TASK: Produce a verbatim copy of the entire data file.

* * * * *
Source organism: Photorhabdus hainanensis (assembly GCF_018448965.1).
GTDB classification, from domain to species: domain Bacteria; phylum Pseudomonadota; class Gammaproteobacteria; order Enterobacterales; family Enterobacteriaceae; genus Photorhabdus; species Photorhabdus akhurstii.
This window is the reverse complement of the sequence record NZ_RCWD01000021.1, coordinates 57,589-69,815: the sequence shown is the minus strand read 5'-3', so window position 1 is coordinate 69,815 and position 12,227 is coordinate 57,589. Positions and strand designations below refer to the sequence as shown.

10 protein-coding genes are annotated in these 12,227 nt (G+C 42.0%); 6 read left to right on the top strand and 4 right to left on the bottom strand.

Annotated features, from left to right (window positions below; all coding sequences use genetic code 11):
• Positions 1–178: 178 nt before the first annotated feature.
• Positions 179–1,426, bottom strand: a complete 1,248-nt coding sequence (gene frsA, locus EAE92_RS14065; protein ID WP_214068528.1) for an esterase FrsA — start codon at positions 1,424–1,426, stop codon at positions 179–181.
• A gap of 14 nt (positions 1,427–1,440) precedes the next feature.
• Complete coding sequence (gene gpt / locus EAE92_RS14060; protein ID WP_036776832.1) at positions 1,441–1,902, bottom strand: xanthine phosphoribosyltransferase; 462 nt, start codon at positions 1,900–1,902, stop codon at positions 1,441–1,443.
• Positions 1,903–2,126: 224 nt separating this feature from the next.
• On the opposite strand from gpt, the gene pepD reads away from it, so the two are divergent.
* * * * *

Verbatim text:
Source organism: Photorhabdus hainanensis (assembly GCF_018448965.1).
GTDB classification, from domain to species: domain Bacteria; phylum Pseudomonadota; class Gammaproteobacteria; order Enterobacterales; family Enterobacteriaceae; genus Photorhabdus; species Photorhabdus akhurstii.
This window is the reverse complement of the sequence record NZ_RCWD01000021.1, coordinates 57,589-69,815: the sequence shown is the minus strand read 5'-3', so window position 1 is coordinate 69,815 and position 12,227 is coordinate 57,589. Positions and strand designations below refer to the sequence as shown.

10 protein-coding genes are annotated in these 12,227 nt (G+C 42.0%); 6 read left to right on the top strand and 4 right to left on the bottom strand.

Annotated features, from left to right (window positions below; all coding sequences use genetic code 11):
• Positions 1–178: 178 nt before the first annotated feature.
• Positions 179–1,426, bottom strand: a complete 1,248-nt coding sequence (gene frsA, locus EAE92_RS14065; protein ID WP_214068528.1) for an esterase FrsA — start codon at positions 1,424–1,426, stop codon at positions 179–181.
• A gap of 14 nt (positions 1,427–1,440) precedes the next feature.
• Complete coding sequence (gene gpt / locus EAE92_RS14060; protein ID WP_036776832.1) at positions 1,441–1,902, bottom strand: xanthine phosphoribosyltransferase; 462 nt, start codon at positions 1,900–1,902, stop codon at positions 1,441–1,443.
• Positions 1,903–2,126: 224 nt separating this feature from the next.
• On the opposite strand from gpt, the gene pepD reads away from it, so the two are divergent.